Few obstacles are as thorny for small businesses trying to ride on new technologies to scale in world markets as lack of finance. Survey after survey show that capital is the number one challenge to small businesses and a top-three challenge to mid-size companies looking to grow their businesses and export; the challenges are particularly acute in Africa and developing Asia. While online lending and crowdfunding have significantly opened small businesses' access to capital, there are several policy challenges that obstruct the diffusion and use of these technologies. Small businesses have also themselves to blame for their lack of access to finance, such as limited understanding of how banks and investors view the world and assess risk.
There are several challenges to the twenty-first century's technology-powered trade, such as digital divides, arcane customs procedures, and stringent data transfer rules. But no challenge is as difficult to solve as fears about the impacts of trade and technology on jobs, incomes, and equality. These fears have power—they helped produce Brexit and the election of Donald Trump. Paradoxically, while unlocking unprecedented opportunities and value creation in countries around the world, the twin forces of technology and trade are more often feared to cause unemployment and inequality than celebrated as sources of opportunity. For developing countries interested in building their own tech ecosystems, these fears are compounded by concerns about the dominant role of U.S. and Chinese tech companies and presumed "winner take all" dynamics in technology sectors.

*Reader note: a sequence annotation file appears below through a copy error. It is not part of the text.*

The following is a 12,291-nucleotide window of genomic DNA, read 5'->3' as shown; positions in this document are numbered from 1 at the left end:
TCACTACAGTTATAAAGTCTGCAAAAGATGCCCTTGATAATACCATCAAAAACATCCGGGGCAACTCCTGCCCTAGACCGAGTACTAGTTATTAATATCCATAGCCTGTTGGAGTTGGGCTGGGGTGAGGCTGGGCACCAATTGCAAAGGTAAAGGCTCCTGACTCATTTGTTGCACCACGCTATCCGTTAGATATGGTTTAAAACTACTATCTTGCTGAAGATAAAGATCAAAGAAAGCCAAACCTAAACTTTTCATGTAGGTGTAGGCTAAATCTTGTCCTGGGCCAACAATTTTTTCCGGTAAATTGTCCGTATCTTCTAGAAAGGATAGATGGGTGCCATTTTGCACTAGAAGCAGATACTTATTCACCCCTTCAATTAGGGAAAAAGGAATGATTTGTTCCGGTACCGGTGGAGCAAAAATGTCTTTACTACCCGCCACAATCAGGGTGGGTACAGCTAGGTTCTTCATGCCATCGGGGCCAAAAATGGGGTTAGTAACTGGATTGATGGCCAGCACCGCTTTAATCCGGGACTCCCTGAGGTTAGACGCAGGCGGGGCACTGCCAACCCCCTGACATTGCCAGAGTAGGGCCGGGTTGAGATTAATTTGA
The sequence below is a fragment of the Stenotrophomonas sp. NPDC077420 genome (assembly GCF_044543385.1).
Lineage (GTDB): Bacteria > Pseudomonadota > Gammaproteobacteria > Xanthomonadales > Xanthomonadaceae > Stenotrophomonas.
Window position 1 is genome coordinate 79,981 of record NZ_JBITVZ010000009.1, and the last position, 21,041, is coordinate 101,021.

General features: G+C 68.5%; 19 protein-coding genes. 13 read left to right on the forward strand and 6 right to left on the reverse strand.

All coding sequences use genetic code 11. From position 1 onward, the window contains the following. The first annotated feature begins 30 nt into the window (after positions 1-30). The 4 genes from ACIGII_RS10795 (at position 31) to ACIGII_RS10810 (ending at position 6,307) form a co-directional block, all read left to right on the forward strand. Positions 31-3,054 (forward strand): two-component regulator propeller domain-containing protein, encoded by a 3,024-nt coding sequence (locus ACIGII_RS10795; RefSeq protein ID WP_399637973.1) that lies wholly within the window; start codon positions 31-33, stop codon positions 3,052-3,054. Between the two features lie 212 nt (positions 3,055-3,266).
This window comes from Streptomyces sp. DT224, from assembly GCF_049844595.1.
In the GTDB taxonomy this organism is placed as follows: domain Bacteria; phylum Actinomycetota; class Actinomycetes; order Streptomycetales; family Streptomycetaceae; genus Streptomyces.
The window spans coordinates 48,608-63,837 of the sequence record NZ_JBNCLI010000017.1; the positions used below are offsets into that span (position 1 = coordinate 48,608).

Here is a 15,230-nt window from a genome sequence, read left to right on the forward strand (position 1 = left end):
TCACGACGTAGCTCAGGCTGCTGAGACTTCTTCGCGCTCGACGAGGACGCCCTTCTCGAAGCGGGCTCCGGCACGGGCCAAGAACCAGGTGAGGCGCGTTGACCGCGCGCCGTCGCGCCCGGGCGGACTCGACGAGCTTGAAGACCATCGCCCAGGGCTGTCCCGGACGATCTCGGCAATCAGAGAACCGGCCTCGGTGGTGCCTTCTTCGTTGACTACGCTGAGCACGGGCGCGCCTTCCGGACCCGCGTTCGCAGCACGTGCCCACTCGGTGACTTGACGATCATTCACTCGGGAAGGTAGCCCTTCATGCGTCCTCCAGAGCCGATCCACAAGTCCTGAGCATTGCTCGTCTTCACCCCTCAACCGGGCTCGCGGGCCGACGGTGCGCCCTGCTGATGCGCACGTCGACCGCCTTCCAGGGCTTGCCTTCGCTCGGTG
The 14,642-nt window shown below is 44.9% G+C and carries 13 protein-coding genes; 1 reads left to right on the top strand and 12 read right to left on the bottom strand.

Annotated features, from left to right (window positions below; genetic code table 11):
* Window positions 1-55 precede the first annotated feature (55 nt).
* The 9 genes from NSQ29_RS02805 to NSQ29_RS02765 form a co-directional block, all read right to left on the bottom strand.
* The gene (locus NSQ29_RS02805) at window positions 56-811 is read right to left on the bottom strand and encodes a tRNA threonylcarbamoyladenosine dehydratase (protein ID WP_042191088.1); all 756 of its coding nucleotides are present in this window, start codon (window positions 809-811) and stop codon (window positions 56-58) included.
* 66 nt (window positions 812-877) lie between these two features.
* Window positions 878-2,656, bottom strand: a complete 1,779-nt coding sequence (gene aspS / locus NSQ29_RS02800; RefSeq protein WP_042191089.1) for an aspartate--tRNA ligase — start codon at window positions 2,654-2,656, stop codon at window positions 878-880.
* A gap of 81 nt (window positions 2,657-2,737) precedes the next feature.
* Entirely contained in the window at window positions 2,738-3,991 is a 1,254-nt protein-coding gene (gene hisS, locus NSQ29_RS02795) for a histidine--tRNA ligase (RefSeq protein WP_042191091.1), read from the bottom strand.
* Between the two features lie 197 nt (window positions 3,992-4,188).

Productivity growth that drives income growth has been sagging around the world over the past decade. No one knows exactly what is causing it. The past few chapters have discussed a number of bottlenecks for firms trying to take better advantage of technologies to advance their trade—regulatory uncertainty, digital divides, costs and complexities of cross-border payments and logistics, arcane customs procedures, and so on. All these areas can be improved with new policies. This chapter lays out an ambitious and wide-ranging policy roadmap for countries to make emerging technologies work for their trade and revive their productivity.